Flexible working was not fashionable in private equity before 2020. Only 7 percent of private markets professionals regularly worked from home, said a survey of 311 of them by eVestment and MJ Hudson. Of those, 80 percent were senior team members. Junior staff were absent from the group. “Working from home is a privilege to be earned, rather than a right, it would seem,” noted the report’s authors.

The report – on work-life balance in PE – landed in the Side Letter inbox soon before the world was turned upside down by covid-19. Pandemic-related events shunted it to the bottom of the news pile. Now, as most PE professionals have come to terms with their newfound privilege of working from home, the report merits another visit.

There is much that won’t surprise: 9 percent of respondents typically spend more than 58 hours a week in the office. Thirteen percent described work as one of their “key evening activities”, thankfully behind spending time with the family (50 percent), exercising (27 percent) or watching TV (32 percent). Only 2 percent said work was part of their typical weekend.

The data were gathered in a pre-pandemic world – there is a nostalgic section on commuting, for example – but the report is still worth the attention of leaders in private markets. For one thing, it highlights the risk to businesses of employee burnout or stress. It also proposes more flexible working practices to allow employees to engage more with their personal motivations, or “life.”

“It’s pretty simple: in their personal lives, respondents overwhelmingly (62 percent) said that their family or children were what motivates them most,” the report concludes. “It seems that simply allowing staff the flexibility to engage fully in family life will bring dividends.” It will be interesting to see whether this is embraced as and when the pandemic subsides.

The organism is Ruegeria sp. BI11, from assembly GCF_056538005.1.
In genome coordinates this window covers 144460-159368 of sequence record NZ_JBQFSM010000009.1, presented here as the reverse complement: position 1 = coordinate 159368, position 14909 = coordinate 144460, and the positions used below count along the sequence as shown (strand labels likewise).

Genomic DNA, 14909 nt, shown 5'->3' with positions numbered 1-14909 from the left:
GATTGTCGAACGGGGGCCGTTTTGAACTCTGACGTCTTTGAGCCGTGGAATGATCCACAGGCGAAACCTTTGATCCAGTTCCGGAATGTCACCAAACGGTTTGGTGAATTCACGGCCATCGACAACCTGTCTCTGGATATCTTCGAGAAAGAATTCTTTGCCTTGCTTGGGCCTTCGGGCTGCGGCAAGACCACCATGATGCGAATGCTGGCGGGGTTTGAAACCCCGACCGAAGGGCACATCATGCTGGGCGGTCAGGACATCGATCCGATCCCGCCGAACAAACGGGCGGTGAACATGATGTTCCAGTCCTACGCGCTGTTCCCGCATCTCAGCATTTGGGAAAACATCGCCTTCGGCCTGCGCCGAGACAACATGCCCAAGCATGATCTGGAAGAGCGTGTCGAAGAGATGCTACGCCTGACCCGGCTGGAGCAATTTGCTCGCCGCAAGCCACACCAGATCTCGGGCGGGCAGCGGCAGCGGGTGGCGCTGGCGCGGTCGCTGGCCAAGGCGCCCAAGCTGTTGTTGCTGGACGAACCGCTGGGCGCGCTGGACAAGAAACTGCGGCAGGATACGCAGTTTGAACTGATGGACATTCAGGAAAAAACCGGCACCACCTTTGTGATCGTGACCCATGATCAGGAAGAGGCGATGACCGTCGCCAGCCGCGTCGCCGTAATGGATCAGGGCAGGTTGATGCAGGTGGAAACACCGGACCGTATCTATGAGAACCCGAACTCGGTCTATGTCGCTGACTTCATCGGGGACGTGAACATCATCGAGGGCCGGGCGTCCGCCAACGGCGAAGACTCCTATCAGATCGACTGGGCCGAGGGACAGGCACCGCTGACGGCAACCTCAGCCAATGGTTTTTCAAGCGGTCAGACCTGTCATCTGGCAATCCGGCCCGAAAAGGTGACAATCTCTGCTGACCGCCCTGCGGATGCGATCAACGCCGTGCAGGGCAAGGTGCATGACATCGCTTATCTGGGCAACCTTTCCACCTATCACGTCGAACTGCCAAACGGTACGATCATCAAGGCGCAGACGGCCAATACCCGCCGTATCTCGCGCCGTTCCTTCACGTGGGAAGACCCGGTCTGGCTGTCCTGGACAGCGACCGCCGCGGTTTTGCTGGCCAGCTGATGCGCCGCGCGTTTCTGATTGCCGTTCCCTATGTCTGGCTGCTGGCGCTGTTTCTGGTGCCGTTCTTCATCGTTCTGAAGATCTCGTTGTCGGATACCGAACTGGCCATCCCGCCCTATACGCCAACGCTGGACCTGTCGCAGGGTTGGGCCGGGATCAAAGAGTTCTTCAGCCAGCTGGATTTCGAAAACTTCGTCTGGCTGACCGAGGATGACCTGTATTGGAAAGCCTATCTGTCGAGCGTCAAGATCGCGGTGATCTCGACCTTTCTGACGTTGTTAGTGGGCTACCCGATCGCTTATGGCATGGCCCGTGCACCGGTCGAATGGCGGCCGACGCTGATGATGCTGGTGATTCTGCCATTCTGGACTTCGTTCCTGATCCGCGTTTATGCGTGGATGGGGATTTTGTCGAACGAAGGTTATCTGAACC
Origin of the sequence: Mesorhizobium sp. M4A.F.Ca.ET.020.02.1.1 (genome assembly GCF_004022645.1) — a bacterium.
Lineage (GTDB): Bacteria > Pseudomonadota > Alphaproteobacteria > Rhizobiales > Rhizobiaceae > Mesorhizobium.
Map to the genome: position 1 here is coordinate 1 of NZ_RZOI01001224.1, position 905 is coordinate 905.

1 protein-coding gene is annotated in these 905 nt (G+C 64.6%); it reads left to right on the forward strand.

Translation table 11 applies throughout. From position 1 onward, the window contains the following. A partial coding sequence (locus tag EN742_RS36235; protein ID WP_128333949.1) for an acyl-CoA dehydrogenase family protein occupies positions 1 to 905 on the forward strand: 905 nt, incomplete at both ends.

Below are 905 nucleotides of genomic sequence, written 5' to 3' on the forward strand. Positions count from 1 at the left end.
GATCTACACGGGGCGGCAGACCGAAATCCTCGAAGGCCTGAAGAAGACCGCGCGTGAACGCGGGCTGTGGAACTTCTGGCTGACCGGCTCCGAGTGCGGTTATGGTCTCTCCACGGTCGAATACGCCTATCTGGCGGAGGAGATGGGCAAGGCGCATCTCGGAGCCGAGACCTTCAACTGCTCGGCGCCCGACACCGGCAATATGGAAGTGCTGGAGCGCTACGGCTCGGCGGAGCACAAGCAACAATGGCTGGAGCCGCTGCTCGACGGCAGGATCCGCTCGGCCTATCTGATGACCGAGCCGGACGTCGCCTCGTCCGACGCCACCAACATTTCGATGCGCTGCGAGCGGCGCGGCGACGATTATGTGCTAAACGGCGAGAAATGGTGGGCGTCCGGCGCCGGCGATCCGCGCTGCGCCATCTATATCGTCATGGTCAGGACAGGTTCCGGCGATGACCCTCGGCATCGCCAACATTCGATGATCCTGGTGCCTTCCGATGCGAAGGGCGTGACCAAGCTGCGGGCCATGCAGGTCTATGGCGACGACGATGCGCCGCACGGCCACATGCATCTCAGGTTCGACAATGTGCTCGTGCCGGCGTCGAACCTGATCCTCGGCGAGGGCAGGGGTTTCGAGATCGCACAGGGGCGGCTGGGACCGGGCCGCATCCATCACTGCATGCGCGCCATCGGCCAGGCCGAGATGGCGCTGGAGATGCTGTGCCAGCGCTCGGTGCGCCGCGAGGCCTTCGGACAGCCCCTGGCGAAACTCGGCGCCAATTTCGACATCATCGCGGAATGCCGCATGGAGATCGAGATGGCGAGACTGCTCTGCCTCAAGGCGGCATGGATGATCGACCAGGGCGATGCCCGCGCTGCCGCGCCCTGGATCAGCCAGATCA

Other findings:

  • The three big professional motivators for private markets professionals are: money, career success and making successful investments. Those in leadership roles place less importance on money and career success (presumably because both have already been attained). Money is the biggest motivator among operations, admin and legal staff, as well as IR professionals.
  • When asked about their responsibilities, none of the 80 limited partners surveyed identified theirs as delivering returns for stakeholders. Instead they described the tasks they complete day-to-day: fund selection, monitoring etc. “Why such a focus on the journey rather than the destination?” the authors ask. The answer, they suggest, could be a combination of remuneration (performance related pay is nothing compared to a GP’s carry) and the fact that, if an investment process is followed to the letter, then poor performance can be explained away by the market. “If they want their teams to care more about the ultimate performance of their investments, leaders at LPs need to make this measure a meaningful component of their remuneration,” the report notes.
  • In terms of what they enjoy about their jobs, PE professionals’ top two choices were working with clients and working with colleagues; these are people-people. Having a positive impact, meanwhile, was cited by just 5 percent of respondents.

Check out the full report here.